Four things we learnt from Liverpool's victory over Ajax
Joël Matip celebrates scoring Liverpool's second and winning goal during the UEFA Champions League Group A match against Ajax: Visionhaus/Getty Images

It was a considerably improved showing from Jürgen Klopp’s side.

That felt true both in comparison to many of their performances so far this season – which have seen them take nine points from a possible 18 in the Premier League – and particularly in relation to their previous outing, when they lost 4-1 at Napoli in last Wednesday’s group opener.

Klopp, in his programme notes, spoke of setting the ambition for Liverpool "to become the toughest team in the world to play against" when he first arrived at the club and that "in Naples last week we were as far away from this target as I can recall us being and this cannot carry on."

There did, indeed, appear to be notably more coherence in and out of possession here. That was something which felt additionally encouraging against an Ajax team who have won their first six Eredivisie matches of the campaign and who beat Rangers 4-0 in the other Group A opener six days earlier.

The Dutch champions – now under the stewardship of Alfred Schreuder, following Erik ten Hag’s switch to Old Trafford – showed their quality in moments but often found themselves somewhat pinned back by their front-footed hosts.

Reds returnees offer boost

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Match-winner Matip, Thiago Alcântara and Diogo Jota each made positive contributions on their return to the starting lineup.

A triumvirate whose start to the campaign has been disrupted by injury, their respective contributions last term perhaps made their impact here unsurprising.

On the left side of the midfield-three, Thiago put in a particularly classy display – one which seemed to provide both additional fluency and solidity.

88.5% pass accuracy and 10 out of 10 long balls completed offers a sense of the quality that the Spaniard weaved into a pleasingly intense Anfield evening.

Jota, meanwhile, was a tenacious, dangerous presence up top, as the Portuguese nicely complemented Salah and Luis Díaz.

That was evident in the buildup to the opener as Díaz rose well to nod Alisson Becker’s diagonal pass into the path of Jota, who then coolly slid in Salah to his right – allowing the Egyptian to sweep home.

Matip’s superb headed winner from Kostas Tsimikas’ corner represented his big moment, of course, but the Cameroonian was another who was largely excellent throughout.

Alongside Virgil van Dijk, he was positively aggressive and proactive in much of his defending – rarely allowing Ajax to get a foothold upfield – while he made several of those valuable, and now trademark, dribbles into opposition territory.

Identity aligned

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These aforementioned factors all helped contribute to a performance that felt palpably more characteristic of Liverpool in recent years.

There were still moments where a slight lack of compactness could be seen – most noticeably, Kudus’ admittedly well-constructed and converted equaliser and Daley Blind’s 75th-minute headed chance.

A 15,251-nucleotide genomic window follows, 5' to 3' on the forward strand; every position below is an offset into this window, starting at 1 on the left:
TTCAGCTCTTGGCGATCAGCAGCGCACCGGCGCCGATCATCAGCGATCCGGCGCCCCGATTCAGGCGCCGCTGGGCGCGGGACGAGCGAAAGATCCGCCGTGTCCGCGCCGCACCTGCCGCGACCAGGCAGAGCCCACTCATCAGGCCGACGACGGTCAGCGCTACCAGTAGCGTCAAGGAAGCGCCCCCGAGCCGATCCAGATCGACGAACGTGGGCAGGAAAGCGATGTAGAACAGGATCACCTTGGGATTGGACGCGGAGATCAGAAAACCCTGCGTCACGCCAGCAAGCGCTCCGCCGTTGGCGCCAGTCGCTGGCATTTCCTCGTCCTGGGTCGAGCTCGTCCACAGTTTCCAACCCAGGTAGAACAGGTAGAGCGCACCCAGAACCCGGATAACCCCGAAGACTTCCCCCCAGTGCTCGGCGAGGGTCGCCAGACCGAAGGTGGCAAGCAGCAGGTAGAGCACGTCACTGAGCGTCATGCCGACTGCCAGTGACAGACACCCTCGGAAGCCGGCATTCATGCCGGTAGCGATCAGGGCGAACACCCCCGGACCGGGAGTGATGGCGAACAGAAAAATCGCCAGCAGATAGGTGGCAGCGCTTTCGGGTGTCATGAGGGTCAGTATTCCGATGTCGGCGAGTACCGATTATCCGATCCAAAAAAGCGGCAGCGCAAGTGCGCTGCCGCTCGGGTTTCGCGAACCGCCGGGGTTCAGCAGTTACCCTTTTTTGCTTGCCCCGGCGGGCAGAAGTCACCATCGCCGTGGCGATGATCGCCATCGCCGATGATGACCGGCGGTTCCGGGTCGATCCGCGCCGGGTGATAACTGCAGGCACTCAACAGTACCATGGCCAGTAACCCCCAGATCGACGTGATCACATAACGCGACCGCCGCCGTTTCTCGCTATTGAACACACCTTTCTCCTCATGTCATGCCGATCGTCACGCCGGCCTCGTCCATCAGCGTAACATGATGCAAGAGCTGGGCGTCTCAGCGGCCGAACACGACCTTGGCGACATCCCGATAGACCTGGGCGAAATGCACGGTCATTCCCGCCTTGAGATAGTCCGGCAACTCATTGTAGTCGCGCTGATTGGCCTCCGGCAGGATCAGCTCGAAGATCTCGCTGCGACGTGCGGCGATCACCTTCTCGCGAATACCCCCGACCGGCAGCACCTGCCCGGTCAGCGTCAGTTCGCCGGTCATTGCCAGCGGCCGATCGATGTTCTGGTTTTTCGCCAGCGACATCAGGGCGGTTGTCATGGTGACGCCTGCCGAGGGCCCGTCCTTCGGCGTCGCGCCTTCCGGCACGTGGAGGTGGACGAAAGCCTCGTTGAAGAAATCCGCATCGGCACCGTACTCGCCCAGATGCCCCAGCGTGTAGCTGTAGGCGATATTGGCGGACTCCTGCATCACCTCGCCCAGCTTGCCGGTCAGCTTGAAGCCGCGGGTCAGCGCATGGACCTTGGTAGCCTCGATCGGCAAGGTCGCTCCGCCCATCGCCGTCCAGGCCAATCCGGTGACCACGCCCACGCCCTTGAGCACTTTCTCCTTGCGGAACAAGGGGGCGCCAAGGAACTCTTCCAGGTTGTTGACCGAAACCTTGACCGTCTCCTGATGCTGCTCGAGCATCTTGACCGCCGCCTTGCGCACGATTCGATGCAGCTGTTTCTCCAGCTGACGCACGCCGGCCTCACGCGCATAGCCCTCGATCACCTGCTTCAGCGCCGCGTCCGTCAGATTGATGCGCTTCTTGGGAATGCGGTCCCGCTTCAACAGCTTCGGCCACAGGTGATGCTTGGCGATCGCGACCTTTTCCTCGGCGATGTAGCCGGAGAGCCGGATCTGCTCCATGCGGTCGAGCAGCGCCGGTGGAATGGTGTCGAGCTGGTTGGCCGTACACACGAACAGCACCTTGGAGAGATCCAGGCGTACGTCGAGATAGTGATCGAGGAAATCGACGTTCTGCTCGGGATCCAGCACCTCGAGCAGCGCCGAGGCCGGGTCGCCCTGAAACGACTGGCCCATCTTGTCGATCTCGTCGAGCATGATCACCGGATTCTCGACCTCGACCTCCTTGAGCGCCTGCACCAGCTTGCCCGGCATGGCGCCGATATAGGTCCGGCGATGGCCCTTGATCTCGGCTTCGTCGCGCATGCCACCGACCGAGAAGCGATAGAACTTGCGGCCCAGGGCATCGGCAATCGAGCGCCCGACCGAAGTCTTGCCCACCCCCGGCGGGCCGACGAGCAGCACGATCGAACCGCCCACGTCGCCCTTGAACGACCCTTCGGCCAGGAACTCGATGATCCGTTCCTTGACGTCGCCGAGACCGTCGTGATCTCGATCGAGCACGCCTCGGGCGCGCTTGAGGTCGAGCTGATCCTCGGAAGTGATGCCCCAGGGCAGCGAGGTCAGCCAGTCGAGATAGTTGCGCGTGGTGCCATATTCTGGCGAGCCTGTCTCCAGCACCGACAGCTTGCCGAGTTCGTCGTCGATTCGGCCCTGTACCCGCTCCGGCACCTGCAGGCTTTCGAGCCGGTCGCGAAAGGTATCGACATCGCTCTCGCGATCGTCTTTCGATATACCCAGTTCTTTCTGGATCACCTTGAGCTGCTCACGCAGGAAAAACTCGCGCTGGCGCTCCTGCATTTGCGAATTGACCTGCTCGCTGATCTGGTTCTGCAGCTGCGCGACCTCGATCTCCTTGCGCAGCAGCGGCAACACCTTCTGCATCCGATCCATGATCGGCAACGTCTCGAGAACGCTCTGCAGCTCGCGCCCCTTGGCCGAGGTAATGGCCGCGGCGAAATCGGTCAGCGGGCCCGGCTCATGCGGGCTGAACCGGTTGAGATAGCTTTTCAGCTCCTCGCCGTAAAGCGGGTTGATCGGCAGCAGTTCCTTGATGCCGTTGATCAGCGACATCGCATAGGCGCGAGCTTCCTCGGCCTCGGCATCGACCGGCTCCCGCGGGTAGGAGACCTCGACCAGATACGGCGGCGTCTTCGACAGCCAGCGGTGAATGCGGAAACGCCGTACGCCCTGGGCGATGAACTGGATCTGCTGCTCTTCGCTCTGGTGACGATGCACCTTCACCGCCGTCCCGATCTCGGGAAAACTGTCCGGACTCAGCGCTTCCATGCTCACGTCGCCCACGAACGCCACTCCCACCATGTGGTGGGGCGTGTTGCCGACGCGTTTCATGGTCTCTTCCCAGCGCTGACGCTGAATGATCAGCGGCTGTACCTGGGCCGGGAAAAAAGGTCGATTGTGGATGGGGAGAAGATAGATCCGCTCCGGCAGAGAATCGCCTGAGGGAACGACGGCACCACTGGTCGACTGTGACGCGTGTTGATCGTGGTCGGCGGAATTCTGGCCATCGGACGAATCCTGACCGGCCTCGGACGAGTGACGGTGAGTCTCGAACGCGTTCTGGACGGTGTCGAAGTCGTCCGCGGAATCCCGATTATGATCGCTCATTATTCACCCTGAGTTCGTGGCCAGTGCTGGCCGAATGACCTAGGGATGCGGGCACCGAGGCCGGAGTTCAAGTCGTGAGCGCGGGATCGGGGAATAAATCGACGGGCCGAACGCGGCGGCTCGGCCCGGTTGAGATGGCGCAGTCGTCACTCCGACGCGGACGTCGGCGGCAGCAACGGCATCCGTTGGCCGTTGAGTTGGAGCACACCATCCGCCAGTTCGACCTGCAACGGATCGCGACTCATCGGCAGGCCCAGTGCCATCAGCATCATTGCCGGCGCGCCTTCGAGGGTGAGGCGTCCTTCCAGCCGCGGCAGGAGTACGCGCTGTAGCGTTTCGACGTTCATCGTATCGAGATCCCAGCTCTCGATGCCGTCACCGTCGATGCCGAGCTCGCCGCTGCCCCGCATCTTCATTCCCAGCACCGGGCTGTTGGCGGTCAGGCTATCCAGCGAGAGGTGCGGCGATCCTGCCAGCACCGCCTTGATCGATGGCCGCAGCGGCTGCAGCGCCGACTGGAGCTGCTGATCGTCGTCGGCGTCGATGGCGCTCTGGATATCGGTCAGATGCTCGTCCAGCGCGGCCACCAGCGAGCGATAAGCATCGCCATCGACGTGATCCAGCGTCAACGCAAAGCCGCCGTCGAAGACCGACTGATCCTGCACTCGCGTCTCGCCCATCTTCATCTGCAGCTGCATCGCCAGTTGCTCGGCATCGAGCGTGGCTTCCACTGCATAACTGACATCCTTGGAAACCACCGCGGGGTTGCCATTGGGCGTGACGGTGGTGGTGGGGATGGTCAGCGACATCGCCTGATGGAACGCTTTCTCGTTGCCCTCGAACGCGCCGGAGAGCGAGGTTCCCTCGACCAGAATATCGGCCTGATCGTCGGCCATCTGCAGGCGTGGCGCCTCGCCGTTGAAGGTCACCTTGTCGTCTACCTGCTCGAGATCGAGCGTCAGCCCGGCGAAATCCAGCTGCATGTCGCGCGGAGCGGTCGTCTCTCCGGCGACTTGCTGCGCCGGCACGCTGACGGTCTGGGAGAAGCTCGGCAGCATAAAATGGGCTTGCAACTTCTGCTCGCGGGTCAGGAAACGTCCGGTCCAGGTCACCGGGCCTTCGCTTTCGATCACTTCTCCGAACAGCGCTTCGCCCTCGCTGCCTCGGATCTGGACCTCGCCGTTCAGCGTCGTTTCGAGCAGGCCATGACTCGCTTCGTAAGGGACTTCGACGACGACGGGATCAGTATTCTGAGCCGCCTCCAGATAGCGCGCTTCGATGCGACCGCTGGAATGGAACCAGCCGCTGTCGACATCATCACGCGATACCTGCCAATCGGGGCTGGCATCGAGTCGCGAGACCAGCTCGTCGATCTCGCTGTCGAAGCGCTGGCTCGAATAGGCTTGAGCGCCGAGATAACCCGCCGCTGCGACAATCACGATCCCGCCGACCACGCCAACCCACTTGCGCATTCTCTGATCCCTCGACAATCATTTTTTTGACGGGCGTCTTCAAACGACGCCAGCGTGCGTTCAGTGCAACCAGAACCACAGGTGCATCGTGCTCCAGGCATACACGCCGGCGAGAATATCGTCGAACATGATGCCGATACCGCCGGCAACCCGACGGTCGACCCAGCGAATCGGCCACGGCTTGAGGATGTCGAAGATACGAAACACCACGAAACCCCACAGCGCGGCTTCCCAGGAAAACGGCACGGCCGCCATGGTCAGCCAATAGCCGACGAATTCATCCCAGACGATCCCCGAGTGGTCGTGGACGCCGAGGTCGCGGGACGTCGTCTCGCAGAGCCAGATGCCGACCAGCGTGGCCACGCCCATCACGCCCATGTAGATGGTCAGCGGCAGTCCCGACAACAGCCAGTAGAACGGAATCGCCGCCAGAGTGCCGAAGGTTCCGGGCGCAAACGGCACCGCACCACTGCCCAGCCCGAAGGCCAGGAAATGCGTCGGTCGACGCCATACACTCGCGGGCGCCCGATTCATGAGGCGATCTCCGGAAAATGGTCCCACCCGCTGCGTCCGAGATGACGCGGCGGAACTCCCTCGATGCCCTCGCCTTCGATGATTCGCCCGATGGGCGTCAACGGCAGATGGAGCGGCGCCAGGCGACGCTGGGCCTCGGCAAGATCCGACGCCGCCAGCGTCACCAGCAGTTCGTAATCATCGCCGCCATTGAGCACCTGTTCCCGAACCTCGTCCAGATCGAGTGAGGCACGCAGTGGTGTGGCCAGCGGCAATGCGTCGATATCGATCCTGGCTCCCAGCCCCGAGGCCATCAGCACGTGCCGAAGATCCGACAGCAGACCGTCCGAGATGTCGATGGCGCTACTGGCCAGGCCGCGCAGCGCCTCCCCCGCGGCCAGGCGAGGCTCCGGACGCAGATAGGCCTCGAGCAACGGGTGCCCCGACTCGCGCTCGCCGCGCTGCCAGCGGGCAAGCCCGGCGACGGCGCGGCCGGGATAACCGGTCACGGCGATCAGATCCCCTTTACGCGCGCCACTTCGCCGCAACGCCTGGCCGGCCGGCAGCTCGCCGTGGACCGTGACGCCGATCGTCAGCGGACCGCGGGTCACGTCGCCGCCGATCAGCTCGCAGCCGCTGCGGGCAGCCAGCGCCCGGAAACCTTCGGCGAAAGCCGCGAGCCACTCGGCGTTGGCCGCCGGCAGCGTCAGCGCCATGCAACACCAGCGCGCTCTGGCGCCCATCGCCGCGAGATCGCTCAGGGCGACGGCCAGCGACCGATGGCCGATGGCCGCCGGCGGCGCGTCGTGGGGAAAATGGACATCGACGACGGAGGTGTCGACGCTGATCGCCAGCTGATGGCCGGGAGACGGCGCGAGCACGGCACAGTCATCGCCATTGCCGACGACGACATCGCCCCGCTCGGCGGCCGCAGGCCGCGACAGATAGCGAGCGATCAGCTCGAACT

Generally, though, the Merseysiders sustained pressure and regained possession with a much greater level of efficiency.

That felt the case both in the 4-3-3 shape that they operated within in the opening 65 minutes and the 4-2-3-1 that they switched to upon the introduction of Roberto Firmino and Darwin Núñez.

A pattern, doubtless, that Klopp and co will be aiming to build upon, with their next outing now set to be the home Premier League meeting with Brighton and Hove Albion on Saturday 1st October.

Ajax’s quality evident

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Schreuder’s team may have suffered their first defeat of the season (excepting their 5-3 reversal to PSV Eindhoven in the Johan Cruijff Schaal), but there were still several signs of promise.

The nature of their goal was as clear as any. Within a 26-pass move, they calmly played their way through considerable Liverpool pressure before Steven Berghuis’ cut-back from the left was controlled by Kudus and emphatically slammed home by the Ghanaian via the underside of the crossbar.

That second-half Blind chance also came at the end of another eye-catching move.

They did appear unsettled in possession in moments – as the Reds’ improved levels saw them more effectively cut off angles and options.

The technical quality that runs throughout much of the team, though, means they look well-equipped to pose pertinent questions to most sides in Europe.

Set-piece contrast

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One element that may count against them in that respect, however, is set-pieces – certainly if this particular evening at Anfield is anything to go by.

Liverpool, admittedly, had many more attacking set-plays than their opponents. The hosts had 10 corners, while Ajax had none, for instance. However, the Reds regularly got first contact in these scenarios.

Van Dijk saw one header from a corner palmed away by goalkeeper Remko Pasveer and another held in the first half, while Matip nodded one over prior to getting the winner late on.

They always felt like genuinely threatening scenarios. That should be a considerable source of credit and encouragement for the Merseysiders, but it will also likely be something that Schreuder will want to address in the coming days and weeks.

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